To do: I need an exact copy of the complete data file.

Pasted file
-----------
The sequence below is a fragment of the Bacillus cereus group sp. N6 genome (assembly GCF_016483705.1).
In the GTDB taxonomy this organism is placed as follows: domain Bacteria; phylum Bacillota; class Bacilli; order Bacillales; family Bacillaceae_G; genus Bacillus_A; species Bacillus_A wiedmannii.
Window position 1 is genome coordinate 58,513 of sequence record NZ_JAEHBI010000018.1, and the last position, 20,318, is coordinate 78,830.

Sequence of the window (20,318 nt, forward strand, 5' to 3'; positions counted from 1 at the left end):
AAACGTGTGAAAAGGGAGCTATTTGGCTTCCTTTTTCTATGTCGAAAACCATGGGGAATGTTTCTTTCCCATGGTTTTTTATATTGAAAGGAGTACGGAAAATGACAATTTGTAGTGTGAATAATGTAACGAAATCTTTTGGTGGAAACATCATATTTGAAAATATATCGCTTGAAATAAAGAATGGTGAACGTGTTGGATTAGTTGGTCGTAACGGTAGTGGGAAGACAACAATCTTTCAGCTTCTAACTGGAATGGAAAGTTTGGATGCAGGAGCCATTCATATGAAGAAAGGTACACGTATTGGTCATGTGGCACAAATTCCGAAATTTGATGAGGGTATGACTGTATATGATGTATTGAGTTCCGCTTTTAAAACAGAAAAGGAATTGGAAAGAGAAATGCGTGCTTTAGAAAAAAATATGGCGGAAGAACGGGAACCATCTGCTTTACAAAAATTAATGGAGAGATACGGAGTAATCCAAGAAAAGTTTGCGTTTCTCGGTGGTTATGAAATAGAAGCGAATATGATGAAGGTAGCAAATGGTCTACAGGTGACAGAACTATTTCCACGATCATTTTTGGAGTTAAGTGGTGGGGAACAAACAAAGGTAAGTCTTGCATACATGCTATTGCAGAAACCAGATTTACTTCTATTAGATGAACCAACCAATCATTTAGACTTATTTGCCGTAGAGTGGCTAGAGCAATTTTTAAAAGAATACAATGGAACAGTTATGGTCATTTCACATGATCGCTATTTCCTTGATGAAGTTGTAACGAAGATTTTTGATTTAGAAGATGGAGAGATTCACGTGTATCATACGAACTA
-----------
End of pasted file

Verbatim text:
The sequence below is a fragment of the Bacillus cereus group sp. N6 genome (assembly GCF_016483705.1).
In the GTDB taxonomy this organism is placed as follows: domain Bacteria; phylum Bacillota; class Bacilli; order Bacillales; family Bacillaceae_G; genus Bacillus_A; species Bacillus_A wiedmannii.
Window position 1 is genome coordinate 58,513 of sequence record NZ_JAEHBI010000018.1, and the last position, 20,318, is coordinate 78,830.

Sequence of the window (20,318 nt, forward strand, 5' to 3'; positions counted from 1 at the left end):
AAACGTGTGAAAAGGGAGCTATTTGGCTTCCTTTTTCTATGTCGAAAACCATGGGGAATGTTTCTTTCCCATGGTTTTTTATATTGAAAGGAGTACGGAAAATGACAATTTGTAGTGTGAATAATGTAACGAAATCTTTTGGTGGAAACATCATATTTGAAAATATATCGCTTGAAATAAAGAATGGTGAACGTGTTGGATTAGTTGGTCGTAACGGTAGTGGGAAGACAACAATCTTTCAGCTTCTAACTGGAATGGAAAGTTTGGATGCAGGAGCCATTCATATGAAGAAAGGTACACGTATTGGTCATGTGGCACAAATTCCGAAATTTGATGAGGGTATGACTGTATATGATGTATTGAGTTCCGCTTTTAAAACAGAAAAGGAATTGGAAAGAGAAATGCGTGCTTTAGAAAAAAATATGGCGGAAGAACGGGAACCATCTGCTTTACAAAAATTAATGGAGAGATACGGAGTAATCCAAGAAAAGTTTGCGTTTCTCGGTGGTTATGAAATAGAAGCGAATATGATGAAGGTAGCAAATGGTCTACAGGTGACAGAACTATTTCCACGATCATTTTTGGAGTTAAGTGGTGGGGAACAAACAAAGGTAAGTCTTGCATACATGCTATTGCAGAAACCAGATTTACTTCTATTAGATGAACCAACCAATCATTTAGACTTATTTGCCGTAGAGTGGCTAGAGCAATTTTTAAAAGAATACAATGGAACAGTTATGGTCATTTCACATGATCGCTATTTCCTTGATGAAGTTGTAACGAAGATTTTTGATTTAGAAGATGGAGAGATTCACGTGTATCATACGAACTA